They came from Outer Space. Nobody ever proved otherwise. You can’t make this stuff up.
April 4, 2013
They were just some good old boys, never meaning no harm, but harm went out of his way to find them.
It was a cool night.
They were sitting on the dock of the bay and fishing off the west bank of the Pascagoula River.
Catfish is what they were catching. Catfish were always biting.
It was a calm night.
Darkness had crept across the river. Stars seemed a long way away.
And that’s when they saw it – a cigar-shaped craft hovering about two feet off the Mississippi mud, surrounded by flashing blue lights.
They heard the noise first. It was a whizzing sound.
The sound startled them.
The blue lights unnerved them.
When the creatures walked out of the craft and dragged them aboard, the good old boys were downright scared to death.
Charles Hickson felt paralyzed.
He was forty-two.
Calvin Parker felt numb.
He was nineteen.
And they were lying inside the craft, looking up into faces that were pale and wrinkled, had slits for mouths and absolutely no discernible eyes at all. And a light shaped like an eye kept scanning their bodies.
That’s what the two men told officials at Keesler Air Force Base. “It was one of them UFOs,” they said.
“We have no affiliation with UFOs,” the officer said.
“We read about this Project Blue Book you got,” the men said.
“It doesn’t exist anymore,” the officer said.
He rolled his eyes. Crazy as hell, he thought.
Charles and Calvin drove to the office of Sheriff Fred Diamond and spilled their guts. “These creatures had one leg,” the men said. “They had something that looked like lobster claws at the ends of their arms.”
The sheriff smiled and walked out of the room. He had his doubts. Crazy as hell, he thought. But the sheriff was nobody’s fool. He had switched on a hidden microphone in the room, and he would let the men talk among themselves. If they were lying or pulling some kind of prank, he would find out about it. The men would condemn themselves with their own words.
According to the secret tape, here is what the men said.
You can’t make this stuff up.
“I tell you,” Charlie said, “when we’re through, I’ll get you something to settle you down so you can get some damn sleep.”
“I can’t sleep yet like it is,” Calvin said. “I’m damn near crazy.”
“Well, Calvin, when they brought you out – when they brought me out of that thing – godam it, I like to never in hell got you straightened out.”
“My damn arms, my arms. I remember they just froze up, and I couldn’t move,” Calvin said. “Just like I stepped on a damn rattlesnake.”
“They didn’t do me that way,” Charles said.
“I passed out,” Calvin said. “I expect I never passed out in my whole life.” Calvin’s voice was frantic now. “I don’t want to keep sittin’ here. I want to see the doctor.”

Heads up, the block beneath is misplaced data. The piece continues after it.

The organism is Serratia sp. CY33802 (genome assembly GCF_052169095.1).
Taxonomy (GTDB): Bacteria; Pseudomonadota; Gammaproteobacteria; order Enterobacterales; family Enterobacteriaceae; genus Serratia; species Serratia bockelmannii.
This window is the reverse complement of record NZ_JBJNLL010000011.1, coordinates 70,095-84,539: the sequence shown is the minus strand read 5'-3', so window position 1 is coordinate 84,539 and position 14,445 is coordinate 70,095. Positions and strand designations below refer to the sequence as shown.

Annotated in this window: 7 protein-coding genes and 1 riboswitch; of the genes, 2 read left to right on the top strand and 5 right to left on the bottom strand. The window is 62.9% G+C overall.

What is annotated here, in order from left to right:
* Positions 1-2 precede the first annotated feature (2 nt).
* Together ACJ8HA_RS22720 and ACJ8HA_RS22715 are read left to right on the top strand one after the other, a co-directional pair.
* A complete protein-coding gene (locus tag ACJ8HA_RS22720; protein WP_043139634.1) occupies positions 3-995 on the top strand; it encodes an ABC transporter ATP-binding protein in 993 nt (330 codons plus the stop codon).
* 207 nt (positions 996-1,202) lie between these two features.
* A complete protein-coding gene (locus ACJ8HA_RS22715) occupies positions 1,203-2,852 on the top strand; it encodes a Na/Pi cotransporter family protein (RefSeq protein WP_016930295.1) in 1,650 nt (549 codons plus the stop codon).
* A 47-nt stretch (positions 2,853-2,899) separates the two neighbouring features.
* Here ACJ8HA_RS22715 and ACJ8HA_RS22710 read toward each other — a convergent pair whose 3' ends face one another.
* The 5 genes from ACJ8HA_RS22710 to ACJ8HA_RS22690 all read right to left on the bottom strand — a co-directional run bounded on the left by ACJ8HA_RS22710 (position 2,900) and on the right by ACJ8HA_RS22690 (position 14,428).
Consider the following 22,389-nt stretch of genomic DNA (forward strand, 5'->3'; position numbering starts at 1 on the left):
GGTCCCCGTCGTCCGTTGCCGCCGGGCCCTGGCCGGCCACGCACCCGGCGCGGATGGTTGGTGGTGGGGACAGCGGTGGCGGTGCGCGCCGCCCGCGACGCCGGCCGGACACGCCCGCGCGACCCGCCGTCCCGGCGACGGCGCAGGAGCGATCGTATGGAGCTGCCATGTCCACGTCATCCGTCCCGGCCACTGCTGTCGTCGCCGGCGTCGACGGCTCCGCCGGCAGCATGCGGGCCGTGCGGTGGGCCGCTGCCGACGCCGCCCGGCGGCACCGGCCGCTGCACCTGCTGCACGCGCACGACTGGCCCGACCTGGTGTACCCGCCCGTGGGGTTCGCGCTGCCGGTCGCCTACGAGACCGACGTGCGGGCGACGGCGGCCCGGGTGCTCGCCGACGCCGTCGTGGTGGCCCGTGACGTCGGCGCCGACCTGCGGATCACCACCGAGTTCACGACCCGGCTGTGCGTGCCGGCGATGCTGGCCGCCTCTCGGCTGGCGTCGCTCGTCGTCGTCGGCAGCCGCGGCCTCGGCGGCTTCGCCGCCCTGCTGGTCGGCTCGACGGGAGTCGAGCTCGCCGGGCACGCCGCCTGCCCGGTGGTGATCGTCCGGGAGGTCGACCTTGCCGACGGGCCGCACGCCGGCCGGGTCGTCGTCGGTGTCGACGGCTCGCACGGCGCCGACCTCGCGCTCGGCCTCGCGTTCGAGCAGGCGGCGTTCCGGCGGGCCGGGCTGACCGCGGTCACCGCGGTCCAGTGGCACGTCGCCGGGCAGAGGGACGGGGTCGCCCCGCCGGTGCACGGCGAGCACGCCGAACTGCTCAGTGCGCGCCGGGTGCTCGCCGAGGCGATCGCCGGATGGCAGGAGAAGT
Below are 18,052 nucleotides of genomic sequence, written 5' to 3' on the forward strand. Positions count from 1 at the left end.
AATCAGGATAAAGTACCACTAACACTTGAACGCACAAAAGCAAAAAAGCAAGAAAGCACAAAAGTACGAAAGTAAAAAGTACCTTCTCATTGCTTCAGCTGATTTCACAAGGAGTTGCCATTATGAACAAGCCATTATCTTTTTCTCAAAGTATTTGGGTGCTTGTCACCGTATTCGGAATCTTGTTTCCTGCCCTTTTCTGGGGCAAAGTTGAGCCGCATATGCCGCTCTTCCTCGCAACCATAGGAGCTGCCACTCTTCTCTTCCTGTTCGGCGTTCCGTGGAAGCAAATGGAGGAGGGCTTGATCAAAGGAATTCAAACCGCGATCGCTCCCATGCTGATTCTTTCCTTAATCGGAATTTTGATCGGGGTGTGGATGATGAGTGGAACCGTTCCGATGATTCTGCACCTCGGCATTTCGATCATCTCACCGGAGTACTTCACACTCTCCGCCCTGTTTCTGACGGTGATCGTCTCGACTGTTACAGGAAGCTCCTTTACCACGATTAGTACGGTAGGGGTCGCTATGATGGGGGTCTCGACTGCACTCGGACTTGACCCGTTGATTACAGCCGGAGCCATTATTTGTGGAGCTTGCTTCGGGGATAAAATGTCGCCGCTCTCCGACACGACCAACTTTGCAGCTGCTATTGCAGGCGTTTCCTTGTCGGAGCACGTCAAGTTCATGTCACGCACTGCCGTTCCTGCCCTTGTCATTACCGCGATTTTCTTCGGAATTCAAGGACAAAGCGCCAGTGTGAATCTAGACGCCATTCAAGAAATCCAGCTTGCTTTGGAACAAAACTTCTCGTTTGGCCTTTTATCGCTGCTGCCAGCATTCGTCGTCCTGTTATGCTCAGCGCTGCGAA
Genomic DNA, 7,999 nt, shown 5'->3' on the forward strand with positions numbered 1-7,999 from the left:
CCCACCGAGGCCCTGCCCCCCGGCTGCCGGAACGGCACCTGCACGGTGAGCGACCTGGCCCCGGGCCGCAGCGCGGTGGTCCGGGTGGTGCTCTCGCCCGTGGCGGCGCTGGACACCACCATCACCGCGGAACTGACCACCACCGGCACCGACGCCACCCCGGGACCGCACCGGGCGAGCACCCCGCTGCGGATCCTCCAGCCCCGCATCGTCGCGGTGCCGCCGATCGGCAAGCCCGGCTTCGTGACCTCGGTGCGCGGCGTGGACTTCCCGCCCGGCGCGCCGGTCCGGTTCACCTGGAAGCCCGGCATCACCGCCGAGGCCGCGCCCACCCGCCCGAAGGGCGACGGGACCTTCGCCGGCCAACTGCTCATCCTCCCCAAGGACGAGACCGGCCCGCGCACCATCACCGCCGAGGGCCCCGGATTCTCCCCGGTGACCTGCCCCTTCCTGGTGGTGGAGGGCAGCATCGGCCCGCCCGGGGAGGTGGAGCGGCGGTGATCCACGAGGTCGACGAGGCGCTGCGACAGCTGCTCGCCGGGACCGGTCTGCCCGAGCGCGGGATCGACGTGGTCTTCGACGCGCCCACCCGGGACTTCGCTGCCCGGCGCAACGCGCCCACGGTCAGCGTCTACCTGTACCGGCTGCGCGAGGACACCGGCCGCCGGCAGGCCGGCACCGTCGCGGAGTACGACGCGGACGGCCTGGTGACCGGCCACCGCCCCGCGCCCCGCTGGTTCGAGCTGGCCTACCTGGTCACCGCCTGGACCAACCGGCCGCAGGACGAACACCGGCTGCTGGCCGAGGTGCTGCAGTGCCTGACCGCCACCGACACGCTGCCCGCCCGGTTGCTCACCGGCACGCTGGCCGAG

“They better wake up and start believin’,” Charles said. “They better start believin’.”
“You see how that damn door came right up?” Calvin asked.
“I don’t know how it opened, son. I don’t know.”
“It just laid up and – just like that – those son’ bitches – just like that – come out.”
“I know,” said Charles, “You can’t believe it. You can’t make people believe it.”
“I paralyzed right then. I couldn’t move.”
“They won’t believe it. They gonna believe it one of these days. Might be too late. I knew all along they was people from other worlds up there. I knew all along. I never thought it would happen to me.”
Calvin shook his head. “It’s hard to believe,” he said. “Oh, God, it’s awful. I know there’s a God up there.”
The sheriff had expected the boys to start lying about their so called abduction by a bunch of lobster-clawed aliens from some place way up on the top side of Pascagoula.
Maybe a snicker. Maybe a laugh or two.
But the good old boys, never meaning no harm, were as frightened when they walked out as they had been when they walked into his office.
They were ridiculed. They were humiliated. They heard the laughter behind their backs. They couldn’t run. They had no place to go. They stayed and suffered.
Calvin, years later, was admitted to the hospital after an emotional breakdown.
Charles stuck by his story until the day he died.
The boys knew what they saw. They knew what had been done to them.
Calvin had been especially traumatized. He said he had been fondled by the one of the creatures, and he thought she was feminine, but he wasn’t for sure, and, Lord God Almighty, he wished he knew for certain.
She was. She came back nineteen years later, he said.
Same pale skin.
She spoke English this time.
And she told him that they shared the same God, that the Bible was an authentic text, and that her species wanted to live on earth, but they couldn’t. The earth had too many wars going on.”
That’s what he said she said, and his story never wavered or changed.
I talked to the sheriff years later. He sorta believed the boys, and he sorta didn’t. “There’s probably life up there,” he said. “But it ain’t intelligent life.”
“What makes you say that?” I asked.
“They could have gone to anyplace in the world they wanted to go,” he said.
“They came to Pascagoula, Mississippi.” The sheriff shrugged. “You figure it out,” he said.